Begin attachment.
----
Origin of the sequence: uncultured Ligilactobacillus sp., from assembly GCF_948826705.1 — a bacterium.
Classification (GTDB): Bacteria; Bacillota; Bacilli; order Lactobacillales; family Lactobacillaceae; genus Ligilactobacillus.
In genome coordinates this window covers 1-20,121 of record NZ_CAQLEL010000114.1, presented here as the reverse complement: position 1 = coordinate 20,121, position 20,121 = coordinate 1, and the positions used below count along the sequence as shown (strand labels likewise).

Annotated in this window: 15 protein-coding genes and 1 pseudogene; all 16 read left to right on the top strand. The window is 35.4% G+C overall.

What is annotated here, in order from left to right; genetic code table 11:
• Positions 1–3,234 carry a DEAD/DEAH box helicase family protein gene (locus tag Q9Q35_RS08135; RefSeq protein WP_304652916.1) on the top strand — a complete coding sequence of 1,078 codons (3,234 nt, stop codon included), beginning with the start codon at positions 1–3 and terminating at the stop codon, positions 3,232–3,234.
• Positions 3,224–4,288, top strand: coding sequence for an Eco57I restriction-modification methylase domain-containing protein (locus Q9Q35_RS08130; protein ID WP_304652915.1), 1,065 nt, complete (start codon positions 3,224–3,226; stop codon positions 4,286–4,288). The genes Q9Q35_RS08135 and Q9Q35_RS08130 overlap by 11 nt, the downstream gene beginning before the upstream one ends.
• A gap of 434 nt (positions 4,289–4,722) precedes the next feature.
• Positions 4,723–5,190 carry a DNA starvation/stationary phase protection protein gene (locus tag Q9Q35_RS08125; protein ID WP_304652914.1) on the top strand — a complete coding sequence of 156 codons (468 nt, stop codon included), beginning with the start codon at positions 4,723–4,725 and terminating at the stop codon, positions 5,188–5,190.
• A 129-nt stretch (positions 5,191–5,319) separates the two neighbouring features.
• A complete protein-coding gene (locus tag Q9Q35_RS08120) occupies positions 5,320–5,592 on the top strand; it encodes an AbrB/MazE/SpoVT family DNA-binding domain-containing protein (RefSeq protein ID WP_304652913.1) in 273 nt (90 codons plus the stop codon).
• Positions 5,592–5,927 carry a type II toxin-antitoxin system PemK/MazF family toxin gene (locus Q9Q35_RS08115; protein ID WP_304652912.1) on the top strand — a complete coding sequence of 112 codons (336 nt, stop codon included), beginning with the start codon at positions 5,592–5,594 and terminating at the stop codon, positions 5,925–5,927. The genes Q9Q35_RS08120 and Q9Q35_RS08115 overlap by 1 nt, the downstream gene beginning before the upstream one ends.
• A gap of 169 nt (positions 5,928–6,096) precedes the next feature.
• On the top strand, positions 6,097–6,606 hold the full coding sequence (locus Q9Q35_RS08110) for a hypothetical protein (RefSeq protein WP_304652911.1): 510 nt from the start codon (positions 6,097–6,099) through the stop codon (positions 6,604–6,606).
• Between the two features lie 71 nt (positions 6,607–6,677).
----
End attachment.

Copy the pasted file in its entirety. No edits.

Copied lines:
Origin of the sequence: uncultured Ligilactobacillus sp., from assembly GCF_948826705.1 — a bacterium.
Classification (GTDB): Bacteria; Bacillota; Bacilli; order Lactobacillales; family Lactobacillaceae; genus Ligilactobacillus.
In genome coordinates this window covers 1-20,121 of record NZ_CAQLEL010000114.1, presented here as the reverse complement: position 1 = coordinate 20,121, position 20,121 = coordinate 1, and the positions used below count along the sequence as shown (strand labels likewise).

Annotated in this window: 15 protein-coding genes and 1 pseudogene; all 16 read left to right on the top strand. The window is 35.4% G+C overall.

What is annotated here, in order from left to right; genetic code table 11:
• Positions 1–3,234 carry a DEAD/DEAH box helicase family protein gene (locus tag Q9Q35_RS08135; RefSeq protein WP_304652916.1) on the top strand — a complete coding sequence of 1,078 codons (3,234 nt, stop codon included), beginning with the start codon at positions 1–3 and terminating at the stop codon, positions 3,232–3,234.
• Positions 3,224–4,288, top strand: coding sequence for an Eco57I restriction-modification methylase domain-containing protein (locus Q9Q35_RS08130; protein ID WP_304652915.1), 1,065 nt, complete (start codon positions 3,224–3,226; stop codon positions 4,286–4,288). The genes Q9Q35_RS08135 and Q9Q35_RS08130 overlap by 11 nt, the downstream gene beginning before the upstream one ends.
• A gap of 434 nt (positions 4,289–4,722) precedes the next feature.
• Positions 4,723–5,190 carry a DNA starvation/stationary phase protection protein gene (locus tag Q9Q35_RS08125; protein ID WP_304652914.1) on the top strand — a complete coding sequence of 156 codons (468 nt, stop codon included), beginning with the start codon at positions 4,723–4,725 and terminating at the stop codon, positions 5,188–5,190.
• A 129-nt stretch (positions 5,191–5,319) separates the two neighbouring features.
• A complete protein-coding gene (locus tag Q9Q35_RS08120) occupies positions 5,320–5,592 on the top strand; it encodes an AbrB/MazE/SpoVT family DNA-binding domain-containing protein (RefSeq protein ID WP_304652913.1) in 273 nt (90 codons plus the stop codon).
• Positions 5,592–5,927 carry a type II toxin-antitoxin system PemK/MazF family toxin gene (locus Q9Q35_RS08115; protein ID WP_304652912.1) on the top strand — a complete coding sequence of 112 codons (336 nt, stop codon included), beginning with the start codon at positions 5,592–5,594 and terminating at the stop codon, positions 5,925–5,927. The genes Q9Q35_RS08120 and Q9Q35_RS08115 overlap by 1 nt, the downstream gene beginning before the upstream one ends.
• A gap of 169 nt (positions 5,928–6,096) precedes the next feature.
• On the top strand, positions 6,097–6,606 hold the full coding sequence (locus Q9Q35_RS08110) for a hypothetical protein (RefSeq protein WP_304652911.1): 510 nt from the start codon (positions 6,097–6,099) through the stop codon (positions 6,604–6,606).
• Between the two features lie 71 nt (positions 6,607–6,677).